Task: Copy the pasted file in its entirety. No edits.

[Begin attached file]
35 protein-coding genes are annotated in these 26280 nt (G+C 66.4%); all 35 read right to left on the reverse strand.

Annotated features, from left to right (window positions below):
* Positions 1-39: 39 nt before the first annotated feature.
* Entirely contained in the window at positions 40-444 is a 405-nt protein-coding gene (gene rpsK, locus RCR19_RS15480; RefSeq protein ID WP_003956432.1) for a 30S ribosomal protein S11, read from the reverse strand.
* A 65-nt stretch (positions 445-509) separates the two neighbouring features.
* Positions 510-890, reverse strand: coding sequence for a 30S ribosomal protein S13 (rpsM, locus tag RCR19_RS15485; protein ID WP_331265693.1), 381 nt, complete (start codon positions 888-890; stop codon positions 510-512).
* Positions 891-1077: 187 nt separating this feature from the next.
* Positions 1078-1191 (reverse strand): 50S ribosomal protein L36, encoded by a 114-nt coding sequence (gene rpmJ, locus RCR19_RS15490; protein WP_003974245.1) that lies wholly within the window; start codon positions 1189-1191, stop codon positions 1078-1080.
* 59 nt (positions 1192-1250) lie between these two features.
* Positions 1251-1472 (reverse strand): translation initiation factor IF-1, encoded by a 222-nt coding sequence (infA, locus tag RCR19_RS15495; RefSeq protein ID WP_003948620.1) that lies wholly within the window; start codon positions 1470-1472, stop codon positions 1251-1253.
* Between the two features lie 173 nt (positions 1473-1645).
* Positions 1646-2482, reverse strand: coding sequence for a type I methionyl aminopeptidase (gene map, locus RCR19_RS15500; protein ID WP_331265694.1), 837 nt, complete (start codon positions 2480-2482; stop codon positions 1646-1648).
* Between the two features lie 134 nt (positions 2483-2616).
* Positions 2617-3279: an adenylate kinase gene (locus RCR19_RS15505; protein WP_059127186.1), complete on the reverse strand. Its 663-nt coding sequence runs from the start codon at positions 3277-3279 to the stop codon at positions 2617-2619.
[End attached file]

35 protein-coding genes are annotated in these 26280 nt (G+C 66.4%); all 35 read right to left on the reverse strand.

Annotated features, from left to right (window positions below):
* Positions 1-39: 39 nt before the first annotated feature.
* Entirely contained in the window at positions 40-444 is a 405-nt protein-coding gene (gene rpsK, locus RCR19_RS15480; RefSeq protein ID WP_003956432.1) for a 30S ribosomal protein S11, read from the reverse strand.
* A 65-nt stretch (positions 445-509) separates the two neighbouring features.
* Positions 510-890, reverse strand: coding sequence for a 30S ribosomal protein S13 (rpsM, locus tag RCR19_RS15485; protein ID WP_331265693.1), 381 nt, complete (start codon positions 888-890; stop codon positions 510-512).
* Positions 891-1077: 187 nt separating this feature from the next.
* Positions 1078-1191 (reverse strand): 50S ribosomal protein L36, encoded by a 114-nt coding sequence (gene rpmJ, locus RCR19_RS15490; protein WP_003974245.1) that lies wholly within the window; start codon positions 1189-1191, stop codon positions 1078-1080.
* 59 nt (positions 1192-1250) lie between these two features.
* Positions 1251-1472 (reverse strand): translation initiation factor IF-1, encoded by a 222-nt coding sequence (infA, locus tag RCR19_RS15495; RefSeq protein ID WP_003948620.1) that lies wholly within the window; start codon positions 1470-1472, stop codon positions 1251-1253.
* Between the two features lie 173 nt (positions 1473-1645).
* Positions 1646-2482, reverse strand: coding sequence for a type I methionyl aminopeptidase (gene map, locus RCR19_RS15500; protein ID WP_331265694.1), 837 nt, complete (start codon positions 2480-2482; stop codon positions 1646-1648).
* Between the two features lie 134 nt (positions 2483-2616).
* Positions 2617-3279: an adenylate kinase gene (locus RCR19_RS15505; protein WP_059127186.1), complete on the reverse strand. Its 663-nt coding sequence runs from the start codon at positions 3277-3279 to the stop codon at positions 2617-2619.